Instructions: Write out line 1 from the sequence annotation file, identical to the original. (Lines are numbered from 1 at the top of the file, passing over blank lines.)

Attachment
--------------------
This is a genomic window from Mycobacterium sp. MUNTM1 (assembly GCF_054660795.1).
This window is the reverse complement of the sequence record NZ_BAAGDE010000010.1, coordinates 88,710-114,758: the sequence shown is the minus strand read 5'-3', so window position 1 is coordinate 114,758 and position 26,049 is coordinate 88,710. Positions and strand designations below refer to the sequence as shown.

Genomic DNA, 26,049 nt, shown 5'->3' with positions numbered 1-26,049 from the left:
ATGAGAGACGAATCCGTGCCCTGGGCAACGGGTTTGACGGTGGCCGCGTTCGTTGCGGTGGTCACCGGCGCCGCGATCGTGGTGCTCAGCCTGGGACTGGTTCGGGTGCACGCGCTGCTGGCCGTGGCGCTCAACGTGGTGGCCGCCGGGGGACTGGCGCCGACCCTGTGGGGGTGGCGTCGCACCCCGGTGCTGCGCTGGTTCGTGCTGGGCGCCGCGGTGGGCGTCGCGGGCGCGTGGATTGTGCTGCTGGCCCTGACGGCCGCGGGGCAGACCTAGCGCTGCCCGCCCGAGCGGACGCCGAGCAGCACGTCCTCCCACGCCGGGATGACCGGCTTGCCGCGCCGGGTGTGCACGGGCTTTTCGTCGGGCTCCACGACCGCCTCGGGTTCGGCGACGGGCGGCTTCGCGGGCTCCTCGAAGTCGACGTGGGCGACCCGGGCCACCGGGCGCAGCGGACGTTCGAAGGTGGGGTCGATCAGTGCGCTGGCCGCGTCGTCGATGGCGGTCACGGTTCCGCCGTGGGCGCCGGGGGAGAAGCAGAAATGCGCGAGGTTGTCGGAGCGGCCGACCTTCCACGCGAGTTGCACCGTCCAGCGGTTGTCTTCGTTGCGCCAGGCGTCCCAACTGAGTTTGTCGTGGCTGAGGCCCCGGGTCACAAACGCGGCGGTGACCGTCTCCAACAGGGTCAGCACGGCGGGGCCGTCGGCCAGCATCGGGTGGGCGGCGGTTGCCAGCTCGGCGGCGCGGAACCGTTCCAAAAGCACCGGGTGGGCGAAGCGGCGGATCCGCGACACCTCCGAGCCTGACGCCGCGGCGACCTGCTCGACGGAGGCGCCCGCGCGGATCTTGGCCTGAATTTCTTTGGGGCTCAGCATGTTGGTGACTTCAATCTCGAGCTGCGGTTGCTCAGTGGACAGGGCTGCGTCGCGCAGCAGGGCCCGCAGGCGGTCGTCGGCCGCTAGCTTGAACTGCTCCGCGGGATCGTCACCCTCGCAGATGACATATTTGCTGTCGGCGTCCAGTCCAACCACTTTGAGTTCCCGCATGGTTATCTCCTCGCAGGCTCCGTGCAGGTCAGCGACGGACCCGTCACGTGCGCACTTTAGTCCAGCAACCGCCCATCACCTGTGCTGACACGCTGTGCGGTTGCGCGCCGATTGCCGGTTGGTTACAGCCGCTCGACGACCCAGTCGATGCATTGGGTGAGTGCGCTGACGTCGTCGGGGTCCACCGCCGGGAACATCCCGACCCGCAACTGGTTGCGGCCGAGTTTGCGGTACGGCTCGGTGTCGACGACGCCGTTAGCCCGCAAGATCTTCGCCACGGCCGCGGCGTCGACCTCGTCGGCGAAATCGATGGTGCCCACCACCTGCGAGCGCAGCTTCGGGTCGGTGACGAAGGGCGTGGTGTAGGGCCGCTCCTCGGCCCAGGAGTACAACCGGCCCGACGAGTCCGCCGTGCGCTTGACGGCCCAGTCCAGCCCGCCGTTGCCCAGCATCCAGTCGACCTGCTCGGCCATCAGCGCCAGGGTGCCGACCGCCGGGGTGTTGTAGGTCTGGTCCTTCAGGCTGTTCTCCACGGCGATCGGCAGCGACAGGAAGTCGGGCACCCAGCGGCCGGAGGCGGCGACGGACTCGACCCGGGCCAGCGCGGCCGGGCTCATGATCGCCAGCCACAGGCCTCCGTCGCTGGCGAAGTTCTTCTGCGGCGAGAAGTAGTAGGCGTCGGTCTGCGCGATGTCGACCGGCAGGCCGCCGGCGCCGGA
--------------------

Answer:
This is a genomic window from Mycobacterium sp. MUNTM1 (assembly GCF_054660795.1).